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Born to Be Wild Paperback – January 3, 2014
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About the Author
Barry Bowe stands for Truth, Justice, and the American Way. He became a writer at forty-five after being fired from a lucrative sales management position in Philadelphia in 1987. He moved to the island of St. Croix in the Caribbean and vowed to never again work in the corporate world and to learn the craft of writing. He taught algebra, geometry, and trigonometry at Country Day School, an exclusive private school, and he moonlighted as a bartender while taking correspondence courses in writing. He eventually landed a sports writing job with the territory’s Daily News. As the only sports writer on the island, he covered soccer, basketball, baseball, softball, volleyball, horse racing, yacht racing, boxing, golf, tennis, sailboarding, fishing, and croquet. Born to Be Wild was originally published by Warner Books in 1994 and consisted of 80,000 words and became a Main Selection of Doubleday’s Book of the Month Club and was translated into German under the title: Der Wilde. At that point, Barry Bowe quit writing for the next twenty years to devote his life to betting on racehorses and delivering pizza. In 2014, the passion to create returned and he revised the original version of Born to Be Wild by restoring the 40,000 words that he’d been forced to delete by the publisher to conserve space the first time around. The revised version is 124,600 words long. Since then, he published 1964 - The Year the Phillies Blew the Pennant and 12 Best Eagles QBs. More on the drawing board for 2015.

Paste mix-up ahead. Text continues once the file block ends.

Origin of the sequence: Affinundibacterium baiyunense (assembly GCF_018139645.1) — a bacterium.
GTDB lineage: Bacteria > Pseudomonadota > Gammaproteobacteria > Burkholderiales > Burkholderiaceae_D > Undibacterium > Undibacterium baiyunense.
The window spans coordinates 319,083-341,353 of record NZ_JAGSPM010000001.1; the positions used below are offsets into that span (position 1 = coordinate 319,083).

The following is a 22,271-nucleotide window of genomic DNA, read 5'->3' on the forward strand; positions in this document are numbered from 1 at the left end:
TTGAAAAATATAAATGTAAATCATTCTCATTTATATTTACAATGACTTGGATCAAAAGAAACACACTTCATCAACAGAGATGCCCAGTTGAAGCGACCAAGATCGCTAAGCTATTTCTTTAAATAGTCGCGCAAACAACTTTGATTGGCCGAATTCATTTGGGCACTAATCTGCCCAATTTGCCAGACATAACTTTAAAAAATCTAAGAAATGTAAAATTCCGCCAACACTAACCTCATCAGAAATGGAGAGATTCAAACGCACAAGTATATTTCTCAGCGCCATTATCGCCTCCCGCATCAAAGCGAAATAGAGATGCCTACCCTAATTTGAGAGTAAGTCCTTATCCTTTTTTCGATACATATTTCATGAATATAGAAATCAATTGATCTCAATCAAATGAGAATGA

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1. First and foremost, non of the Warlock's club members are interviewed. All of the information was obtained by police or local news outlets.
2. The connection between the Marsh Murders and the Club is tenous at best.
3. We never really get too much into who Bobby Nauss is. The other people mentioned in the book, "Rick Martinon", the alledged head of the club are even more ambiguous.
4. At the end of the book, the conclusion is rushed. The last eight pages, Bobby is arrested. There are a few sentences that suggest Mr. Nauss was part of a larger conspiracy.
In the end, a disappointing read. I am not a biker, nor do I particulary care for the lifestyle. That said, it's pretty easy to demonize someone who rides a motorcycle and wears a patch on their jacket. I almost felt that because these were bikers, the murders had to have been committed by members of the club.
However, it's poorly written and seems to be not much more then a summary of information that could have been collected through old newspapers stories and internet searches. I doubt the author interviewed any of the principal characters in the book. Hence, I question how accurate it is.
They bother no one. If anyone investigates one of this authors claims, they will see that he wrote this book on rumors.
They are professional, hard working, family men and this book made me sick. I'm not trying to tell people bikers are angels. I'm trying to tell people that in this books his facts are not facts. You know in every group of people ex:police, priests, teachers etc....there are good and bad. In my blood family there are good and bad, just like everyone else's families. I just hate the fact that he wrote this to make the whole club look bad. People who dont know bikers, fear bikers because of the movies and rumors but they, as a whole are caring people who really try to help. Thats what runs are about, raising money to help the sick, the needy and mostly kids.
Mr. Bowe, come on tell everyone this is not a factual book.